Increasing Marketing ROI by Using Legal Data for Business Development – Josh Blandi Writes in Law Practice Today
In the increasingly competitive world of legal marketing, ROI is what makes or breaks law firm business development. To boost ROI, firms of all sizes, whether they’re AmLaw firms with a BigLaw sized marketing budget or a small firm bootstrapping their way forward, can use legal data to uncover and win new business opportunities and supplement their traditional digital marketing efforts.
We’re happy to share insights on leveraging legal data for law firm marketing from the latest article published by UniCourt CEO, Josh Blandi, in Law Practice Today, a digital publication of the American Bar Association (ABA) Law Practice Division. Josh’s article, Increasing Marketing ROI by Using Legal Data for Business Development, draws a direct comparison between traditional digital marketing from social media advertising, pay-per-click (PPC) campaigns, and search engine optimization (SEO) efforts with what can alternatively be accomplished using intelligence gained from litigation data.
To drive home just how cost effective litigation data is for law firms as a business development tool, Josh shares how access to legal data costs only a fraction of what’s spent on normal marketing budgets, yet provides the insights to easily locate and target real opportunities with long-standing clients and high-value leads.
Here below is an excerpt from our article in Law Practice Today:
The costs associated with accessing legal data have dramatically decreased in the last decade to the point where law firms, regardless of their size, can use legal data to find and win business with a greater return on investment (ROI) than traditional digital marketing campaigns on LinkedIn, Facebook, and Google.
Today, litigation data is more widely available thanks to the ever-growing legal tech ecosystem and increased competition in the legal data as a service market. Rather than casting a wide net with costly social media advertising campaigns only to amass a few new leads, and even fewer true conversions, utilizing litigation data allows law firms to hone in on their target audience while gaining more business from their existing customers.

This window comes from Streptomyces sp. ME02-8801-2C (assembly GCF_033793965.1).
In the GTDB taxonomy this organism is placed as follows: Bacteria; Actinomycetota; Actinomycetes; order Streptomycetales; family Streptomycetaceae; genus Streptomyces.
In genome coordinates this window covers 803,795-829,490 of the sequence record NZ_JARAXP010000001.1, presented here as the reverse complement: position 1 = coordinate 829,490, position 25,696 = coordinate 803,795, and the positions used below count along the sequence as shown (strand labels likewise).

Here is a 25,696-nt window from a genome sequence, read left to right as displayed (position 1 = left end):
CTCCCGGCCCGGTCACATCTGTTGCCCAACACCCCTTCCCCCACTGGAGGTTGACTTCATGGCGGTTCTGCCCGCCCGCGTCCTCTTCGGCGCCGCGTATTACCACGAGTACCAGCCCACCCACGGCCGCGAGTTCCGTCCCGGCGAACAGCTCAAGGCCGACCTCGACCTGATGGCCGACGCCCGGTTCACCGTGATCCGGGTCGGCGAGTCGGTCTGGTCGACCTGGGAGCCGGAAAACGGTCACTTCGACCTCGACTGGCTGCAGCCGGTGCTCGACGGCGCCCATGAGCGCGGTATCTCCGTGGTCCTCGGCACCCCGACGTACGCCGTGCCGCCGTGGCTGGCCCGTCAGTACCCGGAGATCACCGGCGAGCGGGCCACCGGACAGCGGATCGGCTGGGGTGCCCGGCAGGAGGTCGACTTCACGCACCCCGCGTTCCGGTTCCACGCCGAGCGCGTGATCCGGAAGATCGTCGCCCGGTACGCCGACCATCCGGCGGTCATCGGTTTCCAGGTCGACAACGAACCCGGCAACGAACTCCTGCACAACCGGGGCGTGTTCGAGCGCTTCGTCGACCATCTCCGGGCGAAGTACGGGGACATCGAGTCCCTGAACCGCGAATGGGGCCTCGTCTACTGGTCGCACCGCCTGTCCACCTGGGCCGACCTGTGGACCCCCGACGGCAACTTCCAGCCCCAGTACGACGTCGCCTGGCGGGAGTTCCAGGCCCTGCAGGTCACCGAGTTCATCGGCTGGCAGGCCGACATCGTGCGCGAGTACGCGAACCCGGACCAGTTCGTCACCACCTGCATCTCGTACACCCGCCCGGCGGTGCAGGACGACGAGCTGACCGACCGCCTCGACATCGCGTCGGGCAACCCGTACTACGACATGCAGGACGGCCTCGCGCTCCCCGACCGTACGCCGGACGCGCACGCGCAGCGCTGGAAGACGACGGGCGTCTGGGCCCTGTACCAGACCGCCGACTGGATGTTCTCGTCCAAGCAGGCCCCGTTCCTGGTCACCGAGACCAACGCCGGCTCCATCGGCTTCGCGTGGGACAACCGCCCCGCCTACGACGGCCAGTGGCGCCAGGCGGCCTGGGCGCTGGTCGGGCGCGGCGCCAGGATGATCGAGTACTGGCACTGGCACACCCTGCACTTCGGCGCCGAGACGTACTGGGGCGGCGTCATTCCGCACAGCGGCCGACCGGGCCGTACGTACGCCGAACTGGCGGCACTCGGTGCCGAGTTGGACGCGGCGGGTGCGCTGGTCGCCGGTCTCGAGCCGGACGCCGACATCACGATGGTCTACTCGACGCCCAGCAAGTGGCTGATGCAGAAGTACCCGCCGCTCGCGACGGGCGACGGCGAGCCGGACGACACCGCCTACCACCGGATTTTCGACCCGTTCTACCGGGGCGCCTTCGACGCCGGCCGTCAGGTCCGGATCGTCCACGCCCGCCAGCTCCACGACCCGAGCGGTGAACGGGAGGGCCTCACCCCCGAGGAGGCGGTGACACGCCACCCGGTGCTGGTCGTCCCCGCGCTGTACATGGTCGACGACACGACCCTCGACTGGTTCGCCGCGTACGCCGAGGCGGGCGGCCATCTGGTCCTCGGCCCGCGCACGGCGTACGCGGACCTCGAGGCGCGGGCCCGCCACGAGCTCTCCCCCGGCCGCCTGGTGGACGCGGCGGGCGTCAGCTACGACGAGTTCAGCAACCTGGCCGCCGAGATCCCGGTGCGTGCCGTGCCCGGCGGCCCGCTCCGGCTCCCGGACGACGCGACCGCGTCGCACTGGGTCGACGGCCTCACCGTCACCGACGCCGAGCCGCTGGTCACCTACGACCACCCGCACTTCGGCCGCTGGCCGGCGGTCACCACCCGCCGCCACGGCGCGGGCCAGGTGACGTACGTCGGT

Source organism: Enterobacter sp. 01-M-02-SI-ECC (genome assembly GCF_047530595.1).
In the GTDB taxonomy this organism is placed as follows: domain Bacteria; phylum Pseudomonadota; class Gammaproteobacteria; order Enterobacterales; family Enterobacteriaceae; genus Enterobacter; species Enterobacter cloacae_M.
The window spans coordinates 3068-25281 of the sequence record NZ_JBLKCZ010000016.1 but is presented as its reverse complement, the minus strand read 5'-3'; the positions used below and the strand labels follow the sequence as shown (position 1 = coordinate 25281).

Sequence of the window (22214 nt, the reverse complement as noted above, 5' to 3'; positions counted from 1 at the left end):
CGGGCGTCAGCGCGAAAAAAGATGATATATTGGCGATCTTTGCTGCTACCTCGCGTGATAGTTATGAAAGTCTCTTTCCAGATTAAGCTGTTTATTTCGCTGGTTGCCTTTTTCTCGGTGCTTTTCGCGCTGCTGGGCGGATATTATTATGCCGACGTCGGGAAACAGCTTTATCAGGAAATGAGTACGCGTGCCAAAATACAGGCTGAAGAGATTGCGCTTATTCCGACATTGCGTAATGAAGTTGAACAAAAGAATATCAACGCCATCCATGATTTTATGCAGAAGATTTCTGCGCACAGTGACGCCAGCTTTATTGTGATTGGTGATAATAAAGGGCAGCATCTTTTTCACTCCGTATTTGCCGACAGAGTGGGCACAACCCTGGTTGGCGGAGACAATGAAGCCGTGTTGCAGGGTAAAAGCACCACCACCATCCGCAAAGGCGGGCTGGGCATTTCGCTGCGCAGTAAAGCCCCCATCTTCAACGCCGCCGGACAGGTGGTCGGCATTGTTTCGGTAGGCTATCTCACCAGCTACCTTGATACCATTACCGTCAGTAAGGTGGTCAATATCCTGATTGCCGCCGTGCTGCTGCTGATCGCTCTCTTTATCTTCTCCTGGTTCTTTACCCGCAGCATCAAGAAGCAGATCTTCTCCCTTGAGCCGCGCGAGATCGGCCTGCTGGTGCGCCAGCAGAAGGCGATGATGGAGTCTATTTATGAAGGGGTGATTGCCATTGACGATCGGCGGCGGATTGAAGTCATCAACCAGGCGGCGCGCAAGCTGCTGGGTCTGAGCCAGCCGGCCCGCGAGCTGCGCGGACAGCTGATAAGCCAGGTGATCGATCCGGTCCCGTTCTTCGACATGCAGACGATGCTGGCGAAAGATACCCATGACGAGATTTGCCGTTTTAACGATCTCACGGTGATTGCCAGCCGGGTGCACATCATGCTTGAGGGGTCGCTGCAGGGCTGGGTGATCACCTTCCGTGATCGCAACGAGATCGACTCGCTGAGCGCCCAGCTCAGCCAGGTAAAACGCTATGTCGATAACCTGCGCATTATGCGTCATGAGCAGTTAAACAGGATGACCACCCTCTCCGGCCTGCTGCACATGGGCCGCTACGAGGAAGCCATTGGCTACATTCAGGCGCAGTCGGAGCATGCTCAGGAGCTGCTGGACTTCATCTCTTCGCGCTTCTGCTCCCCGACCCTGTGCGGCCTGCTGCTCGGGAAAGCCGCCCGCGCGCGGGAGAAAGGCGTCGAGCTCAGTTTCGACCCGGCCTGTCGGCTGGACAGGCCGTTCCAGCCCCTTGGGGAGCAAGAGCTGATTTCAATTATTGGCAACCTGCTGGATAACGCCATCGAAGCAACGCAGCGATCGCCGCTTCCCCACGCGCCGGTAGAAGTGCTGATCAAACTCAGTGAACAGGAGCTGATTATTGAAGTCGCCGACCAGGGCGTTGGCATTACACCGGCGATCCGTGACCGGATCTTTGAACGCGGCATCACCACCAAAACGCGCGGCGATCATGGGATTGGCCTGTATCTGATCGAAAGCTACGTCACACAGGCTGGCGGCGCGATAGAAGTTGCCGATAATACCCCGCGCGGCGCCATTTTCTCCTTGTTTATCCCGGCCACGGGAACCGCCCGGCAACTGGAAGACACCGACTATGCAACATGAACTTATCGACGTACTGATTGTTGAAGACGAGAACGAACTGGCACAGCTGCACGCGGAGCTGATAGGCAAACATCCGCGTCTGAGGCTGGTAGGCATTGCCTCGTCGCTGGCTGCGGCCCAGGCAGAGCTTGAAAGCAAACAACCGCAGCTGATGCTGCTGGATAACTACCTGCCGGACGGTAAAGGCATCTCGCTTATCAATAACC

Challenges with Traditional Digital Marketing for Law Firms
While social media advertisement campaigns on platforms like LinkedIn, Facebook, and Google are some of the most common places to spend your marketing budget, there exists a more cost-effective way to allocate marketing dollars. Legal data has become more accessible and law firms should be capitalizing on the powerful insights it can infuse into their marketing strategies.
A 2018 joint study between Bloomberg Law and the Legal Marketing Association found that the average law firm spends 6.7 percent of its gross revenue on marketing. While this may not seem like much at first glance, for every $100,000 earned, $6,700 would be spent on marketing. When considering the little room for error in marketing budgets for small law firms, 6.7 percent is a significant number.
LinkedIn advertisements typically cost between five to six dollars per click with a conversion rate of around 6.1 percent. In total, this works out to about ninety dollars per conversion, which is where your business actually comes from. So with a modest budget of $1,000 for a month of LinkedIn advertisements, statistics suggest that you will receive about eleven conversions from your marketing campaigns in any given month. These ballpark figures are meant to illustrate just how much money, time, and effort is required to maintain basic social media advertisements and pay-per-click (PPC) campaigns.
Now that Google is not only a noun, but also a verb, synonymous with ‘search’ for most people, it comes as no surprise that fighting for space at the top of the queue is becoming more and more difficult. With millions of websites employing the highest-ranking SEO terms and keywords to work their way up the list and drive traffic, it can take months or even years, in addition to large investments of resources and money, for a firm to build up enough web-credibility to appear on the first page of results from a Google search.
This traditional means of marketing is growing impractical for smaller firms without the sizable legal marketing budgets of BigLaw firms, as despite all the hard work to optimize your keywords and website tags, you may still fall short of beating out veterans in the organic web-development department. But not all hope is lost: legal data presents a solution.
You can read the full article here on Law Practice Today.